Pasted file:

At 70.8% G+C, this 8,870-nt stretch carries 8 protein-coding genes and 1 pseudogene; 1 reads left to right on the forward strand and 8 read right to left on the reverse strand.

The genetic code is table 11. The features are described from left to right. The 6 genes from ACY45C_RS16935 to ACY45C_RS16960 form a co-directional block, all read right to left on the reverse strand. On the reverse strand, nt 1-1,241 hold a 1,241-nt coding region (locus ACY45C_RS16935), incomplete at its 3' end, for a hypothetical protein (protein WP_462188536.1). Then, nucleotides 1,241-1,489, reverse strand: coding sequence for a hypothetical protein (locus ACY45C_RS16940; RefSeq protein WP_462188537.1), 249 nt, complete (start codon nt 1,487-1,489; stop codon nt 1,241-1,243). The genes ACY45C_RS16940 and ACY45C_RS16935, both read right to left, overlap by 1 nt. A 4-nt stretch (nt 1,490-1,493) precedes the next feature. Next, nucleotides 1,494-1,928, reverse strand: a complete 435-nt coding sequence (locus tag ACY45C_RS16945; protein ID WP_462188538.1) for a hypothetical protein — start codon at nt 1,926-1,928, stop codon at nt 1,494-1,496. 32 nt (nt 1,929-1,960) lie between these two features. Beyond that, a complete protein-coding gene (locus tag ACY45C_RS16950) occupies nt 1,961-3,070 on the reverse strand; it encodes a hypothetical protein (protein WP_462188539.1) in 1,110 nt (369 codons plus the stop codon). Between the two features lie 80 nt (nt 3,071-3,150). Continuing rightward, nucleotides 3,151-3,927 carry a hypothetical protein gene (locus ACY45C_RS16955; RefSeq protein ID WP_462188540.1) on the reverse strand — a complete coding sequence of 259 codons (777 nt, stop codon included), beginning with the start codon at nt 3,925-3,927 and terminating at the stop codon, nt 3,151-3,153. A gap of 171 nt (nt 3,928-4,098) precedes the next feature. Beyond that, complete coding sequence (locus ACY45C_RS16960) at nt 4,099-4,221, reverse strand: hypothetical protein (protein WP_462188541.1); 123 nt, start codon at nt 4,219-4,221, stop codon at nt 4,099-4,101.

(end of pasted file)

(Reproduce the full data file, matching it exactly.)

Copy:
At 70.8% G+C, this 8,870-nt stretch carries 8 protein-coding genes and 1 pseudogene; 1 reads left to right on the forward strand and 8 read right to left on the reverse strand.

The genetic code is table 11. The features are described from left to right. The 6 genes from ACY45C_RS16935 to ACY45C_RS16960 form a co-directional block, all read right to left on the reverse strand. On the reverse strand, nt 1-1,241 hold a 1,241-nt coding region (locus ACY45C_RS16935), incomplete at its 3' end, for a hypothetical protein (protein WP_462188536.1). Then, nucleotides 1,241-1,489, reverse strand: coding sequence for a hypothetical protein (locus ACY45C_RS16940; RefSeq protein WP_462188537.1), 249 nt, complete (start codon nt 1,487-1,489; stop codon nt 1,241-1,243). The genes ACY45C_RS16940 and ACY45C_RS16935, both read right to left, overlap by 1 nt. A 4-nt stretch (nt 1,490-1,493) precedes the next feature. Next, nucleotides 1,494-1,928, reverse strand: a complete 435-nt coding sequence (locus tag ACY45C_RS16945; protein ID WP_462188538.1) for a hypothetical protein — start codon at nt 1,926-1,928, stop codon at nt 1,494-1,496. 32 nt (nt 1,929-1,960) lie between these two features. Beyond that, a complete protein-coding gene (locus tag ACY45C_RS16950) occupies nt 1,961-3,070 on the reverse strand; it encodes a hypothetical protein (protein WP_462188539.1) in 1,110 nt (369 codons plus the stop codon). Between the two features lie 80 nt (nt 3,071-3,150). Continuing rightward, nucleotides 3,151-3,927 carry a hypothetical protein gene (locus ACY45C_RS16955; RefSeq protein ID WP_462188540.1) on the reverse strand — a complete coding sequence of 259 codons (777 nt, stop codon included), beginning with the start codon at nt 3,925-3,927 and terminating at the stop codon, nt 3,151-3,153. A gap of 171 nt (nt 3,928-4,098) precedes the next feature. Beyond that, complete coding sequence (locus ACY45C_RS16960) at nt 4,099-4,221, reverse strand: hypothetical protein (protein WP_462188541.1); 123 nt, start codon at nt 4,219-4,221, stop codon at nt 4,099-4,101.